The U.S. stock market finished the week mostly higher as overall positive corporate earnings and better than expected economic data drove major U.S. stock indexes to all-time highs (other than the DJIA). Interest rates dropped amid better than expected GDP data as the 10-year treasury yield fell from 2.56% to 2.50%. The spread between the 10-year treasury yield and the 2-year treasury yield widened by 2 basis points to 0.21%. The price of gold increased by 0.81% to $1,288.20 an ounce, which can also be attributed to the better than expected GDP data. However, the U.S. Dollar Index (DXY), which typically moves inversely to the price of gold, increased from 97.40 to 98.03 as its depreciating peers outweighed the headwinds of positive economic data. The price of crude oil fell 1.82% to $62.83 a barrel after President Trump said that he “called up” OPEC and told them oil prices need to come down, however OPEC has denied discussing this.
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This Week’s Economic Highlights
- After surging 11.8% in February, existing home sales fell 4.9% in March to a seasonally-adjusted annual rate of 5.21 million. Over the trailing twelve months existing home sales are still down 5.4%. The median price of existing homes sold in March was $259,400, which is up 3.9% from a year ago.
- Contrary to existing home sales, new home sales jumped 4.5% in March to a seasonally-adjusted annual rate of 692,000. Year-over-year new home sales are up 3.0%, however the median sales price is down 9.7% to $302,700.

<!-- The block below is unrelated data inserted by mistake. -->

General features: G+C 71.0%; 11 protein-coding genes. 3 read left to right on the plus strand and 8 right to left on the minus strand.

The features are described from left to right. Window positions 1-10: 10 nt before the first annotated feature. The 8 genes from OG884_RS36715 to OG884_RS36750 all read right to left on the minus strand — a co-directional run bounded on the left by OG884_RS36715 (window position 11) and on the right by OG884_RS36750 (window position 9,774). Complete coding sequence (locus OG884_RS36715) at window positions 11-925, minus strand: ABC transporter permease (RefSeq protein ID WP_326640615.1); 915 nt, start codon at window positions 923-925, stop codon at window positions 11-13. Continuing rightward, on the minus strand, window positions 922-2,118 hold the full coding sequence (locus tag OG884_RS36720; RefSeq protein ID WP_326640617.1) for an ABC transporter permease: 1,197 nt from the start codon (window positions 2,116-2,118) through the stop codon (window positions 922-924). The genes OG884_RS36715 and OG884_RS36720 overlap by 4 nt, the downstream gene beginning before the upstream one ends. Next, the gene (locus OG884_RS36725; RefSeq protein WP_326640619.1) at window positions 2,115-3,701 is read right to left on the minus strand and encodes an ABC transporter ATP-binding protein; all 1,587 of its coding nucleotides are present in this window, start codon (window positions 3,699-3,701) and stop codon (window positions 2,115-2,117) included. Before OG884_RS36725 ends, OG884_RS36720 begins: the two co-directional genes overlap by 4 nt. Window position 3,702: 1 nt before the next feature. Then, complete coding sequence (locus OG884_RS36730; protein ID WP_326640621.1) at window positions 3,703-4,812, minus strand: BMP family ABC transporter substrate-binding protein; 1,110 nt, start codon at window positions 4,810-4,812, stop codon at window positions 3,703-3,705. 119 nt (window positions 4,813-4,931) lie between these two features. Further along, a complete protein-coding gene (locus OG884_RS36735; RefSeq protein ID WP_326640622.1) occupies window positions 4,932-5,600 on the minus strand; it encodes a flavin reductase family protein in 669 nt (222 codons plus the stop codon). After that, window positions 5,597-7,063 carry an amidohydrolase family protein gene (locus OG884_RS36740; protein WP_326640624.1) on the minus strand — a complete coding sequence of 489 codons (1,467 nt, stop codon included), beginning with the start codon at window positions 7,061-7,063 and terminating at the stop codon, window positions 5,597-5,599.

- After reaching near all-time lows the week prior, initial unemployment claims spiked by 37,000 to a total of 230,000 for the week ending April 20th. However, its less volatile four-week moving average only increased by 4,500 to 206,000. Continuing unemployment claims, which lag initial claims by a week increased by a very moderate 1,000 to 1.66 million.
- Durable goods orders rose by 2.7% for the month of March as demand for transportation goods (i.e. automobiles, planes etc.) spiked. However, transportation goods tend to add volatility to durable goods due to their inconsistent demand from month to month. That said, when excluding transportation orders, durable goods orders still rose a strong 1.3%.
- For the first quarter of 2019, U.S. gross domestic product (GDP) grew at a relatively strong annual rate of 3.2%. The largest factors driving GDP higher were a 3.2% increase in government spending as well as strong increases in inventory and trade.
“There is nothing reliable to be learned about making money. If there were, study would be intense, and everyone with a positive IQ would be rich.”
– John Kenneth Galbraith